The BS can provide backward compatibility in such a manner that a synchronization signal is transmitted by performing scrambling by the use of a dummy sequence such as {1, 1, . . . , 1} with respect to an antenna node supporting a legacy UE.

For example, if a high-power antenna node such as a macro transmitting tower is present in the center of a service area of a DAS and low-power antenna nodes are present in a distributed manner in several places other than the center, the high-power antenna node in the center can send a signal to most regions within system coverage. In this case, the high-power antenna node provides backward compatibility by transmitting a synchronization signal which is scrambled by the use of the dummy sequence as described above, and for UEs having enhanced functions, the low-power antenna nodes which are present in a distributed manner can send a synchronization signal generated using a sequence dependent on an AN-ID instead of using the dummy sequence.

Referring back to FIG. 11, the BS maps the scrambled synchronization signal to a resource element (step S23), and transmits the signal to the UE via an antenna node (step S24).

FIG. 12 shows an example of a plurality of antenna nodes for scrambling a synchronization signal by the use of a sequence generated using an AN-ID and thereafter transmitting the signal to a UE.

Referring to FIG. 12, an antenna node 1 scrambles a synchronization signal by the use of a dummy sequence {1, 1, . . . , 1} and then transmits a synchronization signal which is the same as the conventional one. On the other hand, an antenna node 2 and an antenna node 3 transmit to a UE a synchronization signal which is scrambled by the use of a sequence generated using their AN-IDs.

In addition to a method of scrambling the conventional synchronization signal by using the AN-ID, a new synchronization signal may be generated using the AN-ID. That is, in this method, a third synchronization signal (TSS) is defined in addition to a PSS and an SSS. The TSS can be transmitted by using a different sequence and/or a resource element for each antenna node. In addition, a resource element for transmitting the TSS can be distinguished from a resource element for transmitting the PSS or the SSS.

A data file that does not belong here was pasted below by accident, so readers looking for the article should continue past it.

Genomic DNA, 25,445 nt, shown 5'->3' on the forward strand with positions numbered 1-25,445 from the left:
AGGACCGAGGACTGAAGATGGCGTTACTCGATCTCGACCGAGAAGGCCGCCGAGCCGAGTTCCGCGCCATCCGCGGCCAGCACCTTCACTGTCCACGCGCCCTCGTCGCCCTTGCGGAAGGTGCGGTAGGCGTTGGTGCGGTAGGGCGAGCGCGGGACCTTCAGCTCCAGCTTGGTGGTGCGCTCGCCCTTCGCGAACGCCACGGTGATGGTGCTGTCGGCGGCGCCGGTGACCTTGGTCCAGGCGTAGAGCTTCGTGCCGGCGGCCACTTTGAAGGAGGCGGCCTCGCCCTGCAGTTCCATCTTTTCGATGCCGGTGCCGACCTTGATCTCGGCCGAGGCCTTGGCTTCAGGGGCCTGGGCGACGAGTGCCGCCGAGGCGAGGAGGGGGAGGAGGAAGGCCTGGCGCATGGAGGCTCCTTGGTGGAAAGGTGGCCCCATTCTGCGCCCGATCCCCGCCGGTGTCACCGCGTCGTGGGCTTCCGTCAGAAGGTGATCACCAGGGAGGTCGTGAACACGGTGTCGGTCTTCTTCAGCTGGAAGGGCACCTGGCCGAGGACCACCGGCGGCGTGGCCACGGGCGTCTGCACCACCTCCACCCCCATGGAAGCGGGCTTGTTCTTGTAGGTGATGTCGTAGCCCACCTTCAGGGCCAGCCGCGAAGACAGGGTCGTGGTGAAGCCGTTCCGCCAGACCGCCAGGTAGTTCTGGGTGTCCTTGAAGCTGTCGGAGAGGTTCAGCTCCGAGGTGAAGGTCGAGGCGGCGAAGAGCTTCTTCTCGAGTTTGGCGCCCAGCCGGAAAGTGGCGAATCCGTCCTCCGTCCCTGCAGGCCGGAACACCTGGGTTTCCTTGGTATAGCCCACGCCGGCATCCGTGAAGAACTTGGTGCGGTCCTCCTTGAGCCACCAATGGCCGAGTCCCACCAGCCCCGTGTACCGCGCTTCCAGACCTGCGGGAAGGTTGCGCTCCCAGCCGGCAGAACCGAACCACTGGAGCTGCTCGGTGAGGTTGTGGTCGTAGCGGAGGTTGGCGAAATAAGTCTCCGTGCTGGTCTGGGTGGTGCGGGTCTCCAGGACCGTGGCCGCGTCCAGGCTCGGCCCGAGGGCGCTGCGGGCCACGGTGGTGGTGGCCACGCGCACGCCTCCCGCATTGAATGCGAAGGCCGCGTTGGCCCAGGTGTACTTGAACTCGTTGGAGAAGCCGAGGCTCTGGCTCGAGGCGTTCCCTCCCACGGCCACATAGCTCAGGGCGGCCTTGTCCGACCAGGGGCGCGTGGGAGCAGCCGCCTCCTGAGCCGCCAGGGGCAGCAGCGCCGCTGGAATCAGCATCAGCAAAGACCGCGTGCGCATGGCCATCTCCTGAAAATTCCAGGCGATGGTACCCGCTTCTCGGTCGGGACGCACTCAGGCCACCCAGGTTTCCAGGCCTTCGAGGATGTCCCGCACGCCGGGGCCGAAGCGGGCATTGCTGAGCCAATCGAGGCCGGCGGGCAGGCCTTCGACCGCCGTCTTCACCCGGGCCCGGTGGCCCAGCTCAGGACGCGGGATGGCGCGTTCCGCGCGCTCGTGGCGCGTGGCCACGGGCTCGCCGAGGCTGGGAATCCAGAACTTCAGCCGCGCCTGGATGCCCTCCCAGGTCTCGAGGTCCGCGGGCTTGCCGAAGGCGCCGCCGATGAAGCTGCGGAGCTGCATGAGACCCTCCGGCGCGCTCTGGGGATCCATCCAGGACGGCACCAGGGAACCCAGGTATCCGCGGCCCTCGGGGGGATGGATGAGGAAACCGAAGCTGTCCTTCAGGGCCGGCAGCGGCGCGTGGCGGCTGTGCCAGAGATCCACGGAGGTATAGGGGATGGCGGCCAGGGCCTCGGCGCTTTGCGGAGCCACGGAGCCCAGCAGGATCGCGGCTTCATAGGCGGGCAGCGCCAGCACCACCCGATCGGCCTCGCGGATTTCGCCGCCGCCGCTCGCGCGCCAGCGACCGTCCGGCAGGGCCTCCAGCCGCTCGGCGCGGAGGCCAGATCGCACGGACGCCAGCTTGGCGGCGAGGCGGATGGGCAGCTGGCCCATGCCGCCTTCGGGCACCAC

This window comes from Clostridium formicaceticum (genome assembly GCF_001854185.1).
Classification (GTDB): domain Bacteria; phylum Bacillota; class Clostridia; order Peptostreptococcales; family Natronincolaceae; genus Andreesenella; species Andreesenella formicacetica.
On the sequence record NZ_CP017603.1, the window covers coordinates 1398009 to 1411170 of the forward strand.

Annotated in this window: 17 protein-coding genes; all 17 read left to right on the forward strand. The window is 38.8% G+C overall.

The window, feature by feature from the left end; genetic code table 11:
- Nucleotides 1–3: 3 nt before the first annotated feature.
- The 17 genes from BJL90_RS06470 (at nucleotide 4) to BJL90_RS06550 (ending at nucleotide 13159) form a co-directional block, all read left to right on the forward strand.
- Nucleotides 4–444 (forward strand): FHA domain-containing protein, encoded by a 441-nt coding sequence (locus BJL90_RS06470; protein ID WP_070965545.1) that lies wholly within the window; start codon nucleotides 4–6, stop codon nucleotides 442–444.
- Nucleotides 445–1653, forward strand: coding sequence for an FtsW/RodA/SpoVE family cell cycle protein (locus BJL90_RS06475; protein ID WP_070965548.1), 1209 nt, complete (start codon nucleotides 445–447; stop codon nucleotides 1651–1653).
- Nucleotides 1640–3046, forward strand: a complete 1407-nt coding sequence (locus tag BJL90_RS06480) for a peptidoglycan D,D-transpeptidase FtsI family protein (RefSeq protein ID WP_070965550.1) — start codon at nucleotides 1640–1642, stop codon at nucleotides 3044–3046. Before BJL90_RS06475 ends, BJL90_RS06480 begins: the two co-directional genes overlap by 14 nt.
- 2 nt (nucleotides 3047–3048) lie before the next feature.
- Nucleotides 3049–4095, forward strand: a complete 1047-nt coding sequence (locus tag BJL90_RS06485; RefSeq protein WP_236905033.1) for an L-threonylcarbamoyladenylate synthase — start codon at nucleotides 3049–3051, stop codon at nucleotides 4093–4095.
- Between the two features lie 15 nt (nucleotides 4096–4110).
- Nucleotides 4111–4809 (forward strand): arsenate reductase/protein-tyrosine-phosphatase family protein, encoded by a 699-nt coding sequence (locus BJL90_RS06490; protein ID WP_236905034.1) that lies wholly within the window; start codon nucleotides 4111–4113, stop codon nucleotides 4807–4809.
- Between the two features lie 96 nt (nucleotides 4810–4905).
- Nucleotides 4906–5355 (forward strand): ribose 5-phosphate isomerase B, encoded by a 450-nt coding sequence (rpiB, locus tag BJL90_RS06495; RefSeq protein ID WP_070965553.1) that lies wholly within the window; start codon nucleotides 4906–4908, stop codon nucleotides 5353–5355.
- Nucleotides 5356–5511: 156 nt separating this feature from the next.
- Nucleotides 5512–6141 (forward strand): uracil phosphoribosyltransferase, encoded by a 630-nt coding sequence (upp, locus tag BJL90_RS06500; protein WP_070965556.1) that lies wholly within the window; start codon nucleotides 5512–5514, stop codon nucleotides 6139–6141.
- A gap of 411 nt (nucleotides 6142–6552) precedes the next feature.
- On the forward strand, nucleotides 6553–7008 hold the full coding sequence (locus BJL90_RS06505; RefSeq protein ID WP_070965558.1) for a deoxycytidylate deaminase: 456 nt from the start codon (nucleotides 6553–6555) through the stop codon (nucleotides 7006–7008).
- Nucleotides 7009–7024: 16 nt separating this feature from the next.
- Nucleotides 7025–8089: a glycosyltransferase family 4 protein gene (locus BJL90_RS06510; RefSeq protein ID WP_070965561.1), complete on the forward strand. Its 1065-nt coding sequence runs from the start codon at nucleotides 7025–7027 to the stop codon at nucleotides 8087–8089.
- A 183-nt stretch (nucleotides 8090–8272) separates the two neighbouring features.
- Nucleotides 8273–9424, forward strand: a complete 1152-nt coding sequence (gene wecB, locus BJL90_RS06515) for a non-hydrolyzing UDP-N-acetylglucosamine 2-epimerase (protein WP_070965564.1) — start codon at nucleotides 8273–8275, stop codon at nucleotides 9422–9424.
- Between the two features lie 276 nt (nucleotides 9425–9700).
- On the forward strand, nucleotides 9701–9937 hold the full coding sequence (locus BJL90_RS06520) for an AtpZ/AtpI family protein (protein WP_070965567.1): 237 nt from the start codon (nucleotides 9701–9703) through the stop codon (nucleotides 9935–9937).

In addition to a role of delivering an AN-ID (e.g., a seed number NID (3)) to the UE, the TSS can play a role of performing more correct time and/or frequency synchronization with respect to an antenna node. For example, when distributed antenna nodes coupled to one BS constitute one large cell, a high-power antenna node (i.e., node 1) in a cell center may transmit the PSS and the SSS and remaining low-power nodes (i.e., nodes 2, 3, . . . ) may transmit the TSS. In this case, the UE which accesses to the cell first performs cell synchronization to the PSS and the SSS provided in the node 1. Thereafter, if antenna node synchronization is necessary and/or if an AN-ID needs to be received, then the TSS provided from an adjacent low-power node can be received. In this case, an antenna node for providing (or receiving) the TSS may change instantaneously when the UE moves within the cell.

FIG. 13 shows an example of a resource region for transmitting a synchronization signal which is scrambled by the use of a sequence generated using an AN-ID according to the present invention.